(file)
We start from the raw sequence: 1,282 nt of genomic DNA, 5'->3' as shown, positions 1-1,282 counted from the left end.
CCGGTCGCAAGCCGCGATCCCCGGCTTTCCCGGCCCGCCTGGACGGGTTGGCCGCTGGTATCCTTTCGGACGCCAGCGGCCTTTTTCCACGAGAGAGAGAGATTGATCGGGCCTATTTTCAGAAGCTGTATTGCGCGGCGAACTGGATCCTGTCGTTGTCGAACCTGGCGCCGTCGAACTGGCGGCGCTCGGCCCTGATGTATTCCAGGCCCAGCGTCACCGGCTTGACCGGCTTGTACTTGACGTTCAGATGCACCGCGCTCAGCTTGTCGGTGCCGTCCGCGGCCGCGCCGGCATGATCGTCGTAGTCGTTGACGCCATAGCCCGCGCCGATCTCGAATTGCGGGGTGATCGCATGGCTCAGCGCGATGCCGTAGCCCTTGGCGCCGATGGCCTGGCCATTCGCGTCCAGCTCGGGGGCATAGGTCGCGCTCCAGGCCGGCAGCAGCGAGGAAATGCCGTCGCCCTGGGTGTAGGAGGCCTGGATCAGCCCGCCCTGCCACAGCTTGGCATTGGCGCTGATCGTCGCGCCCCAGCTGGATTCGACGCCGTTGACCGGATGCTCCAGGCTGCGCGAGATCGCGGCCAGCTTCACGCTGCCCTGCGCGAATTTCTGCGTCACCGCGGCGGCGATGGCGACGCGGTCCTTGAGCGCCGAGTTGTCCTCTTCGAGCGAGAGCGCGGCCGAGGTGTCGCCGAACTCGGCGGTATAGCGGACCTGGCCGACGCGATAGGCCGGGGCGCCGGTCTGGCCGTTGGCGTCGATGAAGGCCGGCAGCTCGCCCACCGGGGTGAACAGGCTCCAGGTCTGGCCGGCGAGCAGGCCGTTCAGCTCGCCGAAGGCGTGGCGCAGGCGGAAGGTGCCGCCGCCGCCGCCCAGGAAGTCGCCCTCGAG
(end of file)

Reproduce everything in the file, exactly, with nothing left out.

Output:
We start from the raw sequence: 1,282 nt of genomic DNA, 5'->3' as shown, positions 1-1,282 counted from the left end.
CCGGTCGCAAGCCGCGATCCCCGGCTTTCCCGGCCCGCCTGGACGGGTTGGCCGCTGGTATCCTTTCGGACGCCAGCGGCCTTTTTCCACGAGAGAGAGAGATTGATCGGGCCTATTTTCAGAAGCTGTATTGCGCGGCGAACTGGATCCTGTCGTTGTCGAACCTGGCGCCGTCGAACTGGCGGCGCTCGGCCCTGATGTATTCCAGGCCCAGCGTCACCGGCTTGACCGGCTTGTACTTGACGTTCAGATGCACCGCGCTCAGCTTGTCGGTGCCGTCCGCGGCCGCGCCGGCATGATCGTCGTAGTCGTTGACGCCATAGCCCGCGCCGATCTCGAATTGCGGGGTGATCGCATGGCTCAGCGCGATGCCGTAGCCCTTGGCGCCGATGGCCTGGCCATTCGCGTCCAGCTCGGGGGCATAGGTCGCGCTCCAGGCCGGCAGCAGCGAGGAAATGCCGTCGCCCTGGGTGTAGGAGGCCTGGATCAGCCCGCCCTGCCACAGCTTGGCATTGGCGCTGATCGTCGCGCCCCAGCTGGATTCGACGCCGTTGACCGGATGCTCCAGGCTGCGCGAGATCGCGGCCAGCTTCACGCTGCCCTGCGCGAATTTCTGCGTCACCGCGGCGGCGATGGCGACGCGGTCCTTGAGCGCCGAGTTGTCCTCTTCGAGCGAGAGCGCGGCCGAGGTGTCGCCGAACTCGGCGGTATAGCGGACCTGGCCGACGCGATAGGCCGGGGCGCCGGTCTGGCCGTTGGCGTCGATGAAGGCCGGCAGCTCGCCCACCGGGGTGAACAGGCTCCAGGTCTGGCCGGCGAGCAGGCCGTTCAGCTCGCCGAAGGCGTGGCGCAGGCGGAAGGTGCCGCCGCCGCCGCCCAGGAAGTCGCCCTCGAG